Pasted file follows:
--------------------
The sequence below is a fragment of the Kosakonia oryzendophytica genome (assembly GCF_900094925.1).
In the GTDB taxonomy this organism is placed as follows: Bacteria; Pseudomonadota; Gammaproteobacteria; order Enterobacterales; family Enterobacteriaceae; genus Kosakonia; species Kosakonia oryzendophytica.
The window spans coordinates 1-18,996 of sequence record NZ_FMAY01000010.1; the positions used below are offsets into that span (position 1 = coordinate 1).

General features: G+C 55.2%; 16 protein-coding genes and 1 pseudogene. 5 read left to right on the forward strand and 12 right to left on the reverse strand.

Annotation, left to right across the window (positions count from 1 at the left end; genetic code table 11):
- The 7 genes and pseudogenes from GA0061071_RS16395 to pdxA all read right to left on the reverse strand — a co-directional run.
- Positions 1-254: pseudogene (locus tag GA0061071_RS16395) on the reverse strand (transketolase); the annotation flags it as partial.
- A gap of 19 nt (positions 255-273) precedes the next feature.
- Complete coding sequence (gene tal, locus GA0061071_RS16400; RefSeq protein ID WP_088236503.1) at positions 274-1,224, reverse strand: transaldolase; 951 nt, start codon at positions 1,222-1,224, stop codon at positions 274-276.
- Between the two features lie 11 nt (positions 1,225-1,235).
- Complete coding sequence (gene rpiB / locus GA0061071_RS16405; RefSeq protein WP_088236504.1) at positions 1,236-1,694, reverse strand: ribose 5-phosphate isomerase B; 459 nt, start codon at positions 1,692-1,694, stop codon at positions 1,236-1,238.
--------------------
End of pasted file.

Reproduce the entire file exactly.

The sequence below is a fragment of the Kosakonia oryzendophytica genome (assembly GCF_900094925.1).
In the GTDB taxonomy this organism is placed as follows: Bacteria; Pseudomonadota; Gammaproteobacteria; order Enterobacterales; family Enterobacteriaceae; genus Kosakonia; species Kosakonia oryzendophytica.
The window spans coordinates 1-18,996 of sequence record NZ_FMAY01000010.1; the positions used below are offsets into that span (position 1 = coordinate 1).

General features: G+C 55.2%; 16 protein-coding genes and 1 pseudogene. 5 read left to right on the forward strand and 12 right to left on the reverse strand.

Annotation, left to right across the window (positions count from 1 at the left end; genetic code table 11):
- The 7 genes and pseudogenes from GA0061071_RS16395 to pdxA all read right to left on the reverse strand — a co-directional run.
- Positions 1-254: pseudogene (locus tag GA0061071_RS16395) on the reverse strand (transketolase); the annotation flags it as partial.
- A gap of 19 nt (positions 255-273) precedes the next feature.
- Complete coding sequence (gene tal, locus GA0061071_RS16400; RefSeq protein ID WP_088236503.1) at positions 274-1,224, reverse strand: transaldolase; 951 nt, start codon at positions 1,222-1,224, stop codon at positions 274-276.
- Between the two features lie 11 nt (positions 1,225-1,235).
- Complete coding sequence (gene rpiB / locus GA0061071_RS16405; RefSeq protein WP_088236504.1) at positions 1,236-1,694, reverse strand: ribose 5-phosphate isomerase B; 459 nt, start codon at positions 1,692-1,694, stop codon at positions 1,236-1,238.